South Africa's Power-Plant Protests Threaten Supply Security
(Bloomberg) -- Protests at some South African power stations amid deadlocked wage talks are stopping coal from getting to plants and threaten to force the country’s electricity provider to implement rolling blackouts.
“The national grid is expected to be constrained this evening due to instability at several power stations due to acts of intimidation,” Khulu Phasiwe, a spokesman for Eskom, said on Twitter.
Four power generating units are currently offline, including one at Koeberg, South Africa’s only nuclear power station. At the Matla plant, a conveyor belt, typically used to feed coal, has been cut, in what management says could be an act of sabotage, he said.
The standoff with workers comes as loss-making Eskom Holdings SOC Ltd. struggles to address issues from insipid demand to unsustainable debt. Strike action that began at the national power producer’s stations on Monday could result in a repeat of the outages that followed wage protests in June.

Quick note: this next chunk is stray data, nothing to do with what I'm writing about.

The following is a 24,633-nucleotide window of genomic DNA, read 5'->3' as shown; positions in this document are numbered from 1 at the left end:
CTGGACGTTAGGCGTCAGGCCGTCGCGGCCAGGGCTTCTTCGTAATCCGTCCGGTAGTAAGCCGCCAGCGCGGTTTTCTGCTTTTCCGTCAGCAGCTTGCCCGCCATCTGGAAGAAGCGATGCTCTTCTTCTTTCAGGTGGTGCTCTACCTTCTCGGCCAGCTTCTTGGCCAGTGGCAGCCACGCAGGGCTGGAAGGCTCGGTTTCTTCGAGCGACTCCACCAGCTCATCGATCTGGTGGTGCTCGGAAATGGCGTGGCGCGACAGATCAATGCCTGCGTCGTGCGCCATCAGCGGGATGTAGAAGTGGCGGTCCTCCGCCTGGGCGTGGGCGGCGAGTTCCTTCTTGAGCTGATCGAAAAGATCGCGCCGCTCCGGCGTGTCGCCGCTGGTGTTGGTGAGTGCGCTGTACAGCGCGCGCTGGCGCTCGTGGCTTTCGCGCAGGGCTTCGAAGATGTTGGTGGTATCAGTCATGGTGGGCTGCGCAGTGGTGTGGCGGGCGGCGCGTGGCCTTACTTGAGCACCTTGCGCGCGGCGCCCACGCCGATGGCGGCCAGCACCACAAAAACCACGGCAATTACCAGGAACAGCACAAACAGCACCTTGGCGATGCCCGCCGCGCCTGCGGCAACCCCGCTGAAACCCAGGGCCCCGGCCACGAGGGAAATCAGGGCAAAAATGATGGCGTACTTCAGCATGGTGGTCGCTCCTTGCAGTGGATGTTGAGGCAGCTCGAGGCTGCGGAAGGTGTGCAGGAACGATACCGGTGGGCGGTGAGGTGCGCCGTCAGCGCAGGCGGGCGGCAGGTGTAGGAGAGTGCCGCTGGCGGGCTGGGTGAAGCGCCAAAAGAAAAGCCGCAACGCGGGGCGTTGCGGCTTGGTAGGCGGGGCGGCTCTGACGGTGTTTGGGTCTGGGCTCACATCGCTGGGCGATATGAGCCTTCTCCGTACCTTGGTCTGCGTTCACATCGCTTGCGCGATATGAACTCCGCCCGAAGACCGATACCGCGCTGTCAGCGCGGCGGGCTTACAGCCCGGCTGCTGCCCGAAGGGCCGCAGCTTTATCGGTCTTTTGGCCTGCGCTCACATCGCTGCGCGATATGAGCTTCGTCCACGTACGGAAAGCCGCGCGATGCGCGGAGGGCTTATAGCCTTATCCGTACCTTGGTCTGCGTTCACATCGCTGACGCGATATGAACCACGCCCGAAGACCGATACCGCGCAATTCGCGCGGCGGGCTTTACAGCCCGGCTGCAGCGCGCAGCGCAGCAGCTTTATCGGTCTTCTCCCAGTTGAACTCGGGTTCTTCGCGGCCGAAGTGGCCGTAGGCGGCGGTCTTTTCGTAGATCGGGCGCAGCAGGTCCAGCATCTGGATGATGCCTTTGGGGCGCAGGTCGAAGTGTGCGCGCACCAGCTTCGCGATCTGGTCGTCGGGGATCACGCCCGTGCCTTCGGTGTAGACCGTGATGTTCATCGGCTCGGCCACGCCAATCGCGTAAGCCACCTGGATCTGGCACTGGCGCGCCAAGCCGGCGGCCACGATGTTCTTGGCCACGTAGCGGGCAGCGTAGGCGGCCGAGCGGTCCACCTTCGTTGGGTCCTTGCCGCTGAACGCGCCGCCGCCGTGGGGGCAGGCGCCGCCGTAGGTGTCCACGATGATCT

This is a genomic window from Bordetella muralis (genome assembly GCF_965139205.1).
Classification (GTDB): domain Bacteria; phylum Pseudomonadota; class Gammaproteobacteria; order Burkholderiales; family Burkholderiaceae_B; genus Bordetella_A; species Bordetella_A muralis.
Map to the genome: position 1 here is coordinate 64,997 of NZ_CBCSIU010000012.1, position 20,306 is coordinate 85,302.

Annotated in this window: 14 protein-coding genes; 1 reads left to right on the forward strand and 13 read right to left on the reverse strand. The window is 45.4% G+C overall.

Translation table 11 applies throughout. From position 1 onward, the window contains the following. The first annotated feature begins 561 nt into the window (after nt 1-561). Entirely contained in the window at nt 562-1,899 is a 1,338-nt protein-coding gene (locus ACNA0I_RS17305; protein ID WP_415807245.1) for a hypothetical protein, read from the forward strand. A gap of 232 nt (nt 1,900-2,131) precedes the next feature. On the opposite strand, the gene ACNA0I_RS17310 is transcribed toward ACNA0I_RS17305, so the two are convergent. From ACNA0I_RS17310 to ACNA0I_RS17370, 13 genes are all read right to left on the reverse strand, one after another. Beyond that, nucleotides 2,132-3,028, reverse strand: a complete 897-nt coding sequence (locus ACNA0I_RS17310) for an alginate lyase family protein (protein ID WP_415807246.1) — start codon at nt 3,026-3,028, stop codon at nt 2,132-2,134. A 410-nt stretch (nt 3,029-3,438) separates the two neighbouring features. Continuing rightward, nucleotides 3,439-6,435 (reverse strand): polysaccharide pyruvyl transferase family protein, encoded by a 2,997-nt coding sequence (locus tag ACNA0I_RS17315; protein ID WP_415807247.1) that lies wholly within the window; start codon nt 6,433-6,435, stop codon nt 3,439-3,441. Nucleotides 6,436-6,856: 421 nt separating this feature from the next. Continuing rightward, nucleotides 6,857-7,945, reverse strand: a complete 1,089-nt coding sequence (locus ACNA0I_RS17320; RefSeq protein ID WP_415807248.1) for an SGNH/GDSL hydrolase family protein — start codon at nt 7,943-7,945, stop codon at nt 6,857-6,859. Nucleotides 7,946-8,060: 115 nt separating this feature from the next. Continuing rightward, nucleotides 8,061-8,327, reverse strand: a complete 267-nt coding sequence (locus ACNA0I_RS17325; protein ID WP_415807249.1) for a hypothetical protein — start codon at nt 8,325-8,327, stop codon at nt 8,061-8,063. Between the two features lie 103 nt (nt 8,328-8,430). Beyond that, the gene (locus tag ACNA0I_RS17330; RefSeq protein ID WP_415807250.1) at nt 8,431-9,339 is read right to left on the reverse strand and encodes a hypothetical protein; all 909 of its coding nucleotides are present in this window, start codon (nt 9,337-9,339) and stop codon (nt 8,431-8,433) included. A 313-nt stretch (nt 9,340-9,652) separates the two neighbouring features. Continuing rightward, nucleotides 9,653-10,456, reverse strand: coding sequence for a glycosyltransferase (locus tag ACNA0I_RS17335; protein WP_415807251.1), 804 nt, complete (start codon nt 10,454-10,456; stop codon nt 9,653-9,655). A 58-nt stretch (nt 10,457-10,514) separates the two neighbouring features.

Eskom offered to raise wages by as much as 7.5 percent annually -- backtracking on its earlier stance that it couldn’t afford a pay an increase -- after it was forced to introduce rolling blackouts when protesters blocked roads and attacked staff as wage talks broke down.
Still, the utility has stood firm on its refusal to pay bonuses, after reporting an annual loss of 2.3 billion rand ($174 million) last week. That stance amounts to an “act of war,” according to the National Union of Mineworkers, which represents the most workers of any group at Eskom.
The NUM didn’t immediately respond to a message seeking comment, while a spokeswoman for the National Union of Metalworkers of South Africa declined to comment. Legally, workers aren’t permitted to strike because the power producer is deemed to provide an essential service.
Eskom said last week that no bonus provision was raised as the utility missed its net profit target of 500 million rand. The utility also said financial constraints require a reduction in employee benefit costs to keep the business sustainable.
Coal trucking at two plants has stopped due to acts of intimidation, Phasiwe said earlier on Monday. The Solidarity labor union isn’t participating in the protests, but the action is preventing its members from entering the stations, said Deputy General Secretary Deon Reyneke.
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